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we don't believe that prices or resources will improve due to global demand.  we are fortunate to have a small (2 1/2 acre) property, which is zoned agriculture.  we are at zone 5 and above a mile high.  no air problems, but cool and cold.  we will start collecting rain and snow this winter for a very large number of container gardens. we will plant peach trees, blackberry, and raspberry bushes. we will also be planting medicinal plants (those seeds are in hand).  we have two dogs that let us know whenever an unknown vehicle or person is on our semi-private road.  we have 2 acres of trees that could use some thinning for firewood.  we do have a woodburning fireplace.  our source of heat and fuel for cooking is now propane (expensive).  we will be using the fireplace more this winter to save on propane.   we estimate we will use about 4 cords of wood in the winter. we also have an electric oven to use on offpeak hours (.06kwh).  we now have a flock of 22 hens who should start laying in sept. and 3 roosters.  they will also provide us with fertilizer for the garden.  we have already started composting.  our neighbors want us to cut a firebreak for them in exchange for the wood (about 30 trees).  the hens and future garden area need to be completely wired (sides, top, and bottom) to prevent raiding by deer, mountain lion, or bear as well as stray dogs.  the water is also supplied by a co-op that has a limited membership and have very reasonable rates.  we will also be using our grey water for the garden and we do have a septic system.  our income is fixed so wind and solar are out of the question at this time.  i do cook from scratch and buy canned goods by the case when on sale and will be canning and dehydrating next year.  we limit our trips to the big city and use approximately one tank of gas a month.  we are now investigating short season seeds for use in the garden with the help of a cold frame.  suggestions are welcome.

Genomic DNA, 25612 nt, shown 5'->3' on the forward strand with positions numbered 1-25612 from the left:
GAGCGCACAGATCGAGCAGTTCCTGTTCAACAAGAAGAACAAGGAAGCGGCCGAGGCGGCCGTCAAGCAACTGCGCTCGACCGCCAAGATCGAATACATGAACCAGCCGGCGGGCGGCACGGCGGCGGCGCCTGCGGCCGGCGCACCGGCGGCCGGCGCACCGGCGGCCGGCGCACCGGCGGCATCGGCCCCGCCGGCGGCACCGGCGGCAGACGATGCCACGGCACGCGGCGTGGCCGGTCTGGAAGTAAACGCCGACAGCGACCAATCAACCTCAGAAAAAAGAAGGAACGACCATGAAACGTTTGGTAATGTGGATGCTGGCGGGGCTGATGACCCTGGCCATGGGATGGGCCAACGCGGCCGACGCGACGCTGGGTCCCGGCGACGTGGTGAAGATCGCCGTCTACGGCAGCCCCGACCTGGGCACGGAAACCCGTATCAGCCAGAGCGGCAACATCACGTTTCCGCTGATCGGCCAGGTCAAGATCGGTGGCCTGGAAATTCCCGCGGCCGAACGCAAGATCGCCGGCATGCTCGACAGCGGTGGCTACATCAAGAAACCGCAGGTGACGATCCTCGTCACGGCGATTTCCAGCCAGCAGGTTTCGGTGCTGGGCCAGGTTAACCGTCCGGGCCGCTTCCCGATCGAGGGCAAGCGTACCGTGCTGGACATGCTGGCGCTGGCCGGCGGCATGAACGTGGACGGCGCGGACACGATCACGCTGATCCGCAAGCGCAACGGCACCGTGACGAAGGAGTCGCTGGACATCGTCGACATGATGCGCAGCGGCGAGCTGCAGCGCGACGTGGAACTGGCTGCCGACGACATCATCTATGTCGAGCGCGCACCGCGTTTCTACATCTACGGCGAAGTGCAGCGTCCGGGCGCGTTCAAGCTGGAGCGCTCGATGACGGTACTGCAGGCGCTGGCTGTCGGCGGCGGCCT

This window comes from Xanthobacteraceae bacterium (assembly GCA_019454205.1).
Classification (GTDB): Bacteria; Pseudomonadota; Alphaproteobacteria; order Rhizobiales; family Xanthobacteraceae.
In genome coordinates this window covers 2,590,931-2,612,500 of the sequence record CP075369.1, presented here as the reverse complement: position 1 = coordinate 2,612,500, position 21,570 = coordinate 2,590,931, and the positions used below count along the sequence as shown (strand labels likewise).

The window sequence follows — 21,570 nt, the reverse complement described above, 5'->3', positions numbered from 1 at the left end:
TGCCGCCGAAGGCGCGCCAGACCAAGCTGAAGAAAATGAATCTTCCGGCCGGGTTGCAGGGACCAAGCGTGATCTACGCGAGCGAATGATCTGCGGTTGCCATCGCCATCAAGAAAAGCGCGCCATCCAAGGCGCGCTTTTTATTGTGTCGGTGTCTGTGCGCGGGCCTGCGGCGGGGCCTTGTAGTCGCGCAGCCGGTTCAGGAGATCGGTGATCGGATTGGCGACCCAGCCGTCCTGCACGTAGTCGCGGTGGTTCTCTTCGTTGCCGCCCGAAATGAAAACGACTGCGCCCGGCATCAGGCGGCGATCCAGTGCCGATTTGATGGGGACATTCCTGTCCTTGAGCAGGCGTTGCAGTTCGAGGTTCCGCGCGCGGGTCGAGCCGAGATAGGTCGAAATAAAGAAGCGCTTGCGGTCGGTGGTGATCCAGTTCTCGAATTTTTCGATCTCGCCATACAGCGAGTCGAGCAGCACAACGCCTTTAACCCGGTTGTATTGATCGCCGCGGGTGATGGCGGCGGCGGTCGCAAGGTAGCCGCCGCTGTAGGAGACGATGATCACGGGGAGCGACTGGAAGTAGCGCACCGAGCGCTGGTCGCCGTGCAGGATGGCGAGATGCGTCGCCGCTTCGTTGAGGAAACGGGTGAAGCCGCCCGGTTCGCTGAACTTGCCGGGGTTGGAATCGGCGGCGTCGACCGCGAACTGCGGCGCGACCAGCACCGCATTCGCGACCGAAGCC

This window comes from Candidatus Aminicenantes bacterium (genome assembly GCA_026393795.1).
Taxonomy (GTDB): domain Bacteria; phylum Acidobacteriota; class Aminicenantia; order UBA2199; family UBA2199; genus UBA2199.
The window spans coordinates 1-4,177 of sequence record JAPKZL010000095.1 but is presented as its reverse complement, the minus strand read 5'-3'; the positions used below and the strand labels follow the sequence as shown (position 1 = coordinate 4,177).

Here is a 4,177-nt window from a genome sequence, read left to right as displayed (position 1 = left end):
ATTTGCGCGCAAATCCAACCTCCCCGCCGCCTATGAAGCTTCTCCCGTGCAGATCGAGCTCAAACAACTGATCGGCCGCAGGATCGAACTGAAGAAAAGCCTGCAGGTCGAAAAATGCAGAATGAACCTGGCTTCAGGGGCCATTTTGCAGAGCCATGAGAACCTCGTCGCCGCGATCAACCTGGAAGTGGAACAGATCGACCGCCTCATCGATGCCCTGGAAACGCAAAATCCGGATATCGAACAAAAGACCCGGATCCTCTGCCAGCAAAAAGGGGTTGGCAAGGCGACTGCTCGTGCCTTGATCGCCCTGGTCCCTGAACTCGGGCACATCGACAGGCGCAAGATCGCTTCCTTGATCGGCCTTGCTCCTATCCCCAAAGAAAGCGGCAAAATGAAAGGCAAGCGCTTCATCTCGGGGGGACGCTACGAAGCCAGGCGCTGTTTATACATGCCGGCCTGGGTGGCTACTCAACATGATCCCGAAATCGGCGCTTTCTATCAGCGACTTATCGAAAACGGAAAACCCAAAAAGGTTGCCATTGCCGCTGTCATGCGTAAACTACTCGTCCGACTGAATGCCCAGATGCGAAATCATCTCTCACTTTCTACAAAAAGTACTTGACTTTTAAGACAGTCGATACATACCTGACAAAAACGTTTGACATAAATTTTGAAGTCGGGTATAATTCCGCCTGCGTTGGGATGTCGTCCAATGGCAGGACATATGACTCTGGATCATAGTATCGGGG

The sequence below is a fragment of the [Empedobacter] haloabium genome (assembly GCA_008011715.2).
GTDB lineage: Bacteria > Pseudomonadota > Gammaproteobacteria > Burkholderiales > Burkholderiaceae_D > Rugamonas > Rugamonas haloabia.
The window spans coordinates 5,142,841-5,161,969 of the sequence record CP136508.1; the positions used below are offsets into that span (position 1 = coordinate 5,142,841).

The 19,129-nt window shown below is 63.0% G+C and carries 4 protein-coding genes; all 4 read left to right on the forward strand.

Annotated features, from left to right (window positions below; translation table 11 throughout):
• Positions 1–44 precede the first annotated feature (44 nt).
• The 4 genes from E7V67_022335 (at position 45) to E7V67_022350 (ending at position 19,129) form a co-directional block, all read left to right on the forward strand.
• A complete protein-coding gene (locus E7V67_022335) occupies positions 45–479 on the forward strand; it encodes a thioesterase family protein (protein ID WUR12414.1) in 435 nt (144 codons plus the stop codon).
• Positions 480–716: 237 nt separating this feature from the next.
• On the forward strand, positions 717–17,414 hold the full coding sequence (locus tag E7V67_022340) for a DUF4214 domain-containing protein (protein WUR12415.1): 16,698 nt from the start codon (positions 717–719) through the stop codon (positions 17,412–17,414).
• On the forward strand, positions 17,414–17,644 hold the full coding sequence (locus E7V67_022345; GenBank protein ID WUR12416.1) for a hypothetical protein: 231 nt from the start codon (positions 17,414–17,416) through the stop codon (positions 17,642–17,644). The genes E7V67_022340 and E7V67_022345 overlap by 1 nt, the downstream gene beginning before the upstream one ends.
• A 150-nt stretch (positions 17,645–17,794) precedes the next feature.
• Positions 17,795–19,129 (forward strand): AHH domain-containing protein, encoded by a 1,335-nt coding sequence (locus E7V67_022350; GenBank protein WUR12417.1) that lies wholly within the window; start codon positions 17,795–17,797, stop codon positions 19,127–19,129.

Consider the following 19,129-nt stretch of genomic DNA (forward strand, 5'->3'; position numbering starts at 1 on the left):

#88 Posted : Thursday, August 07, 2008 1:24:56 PM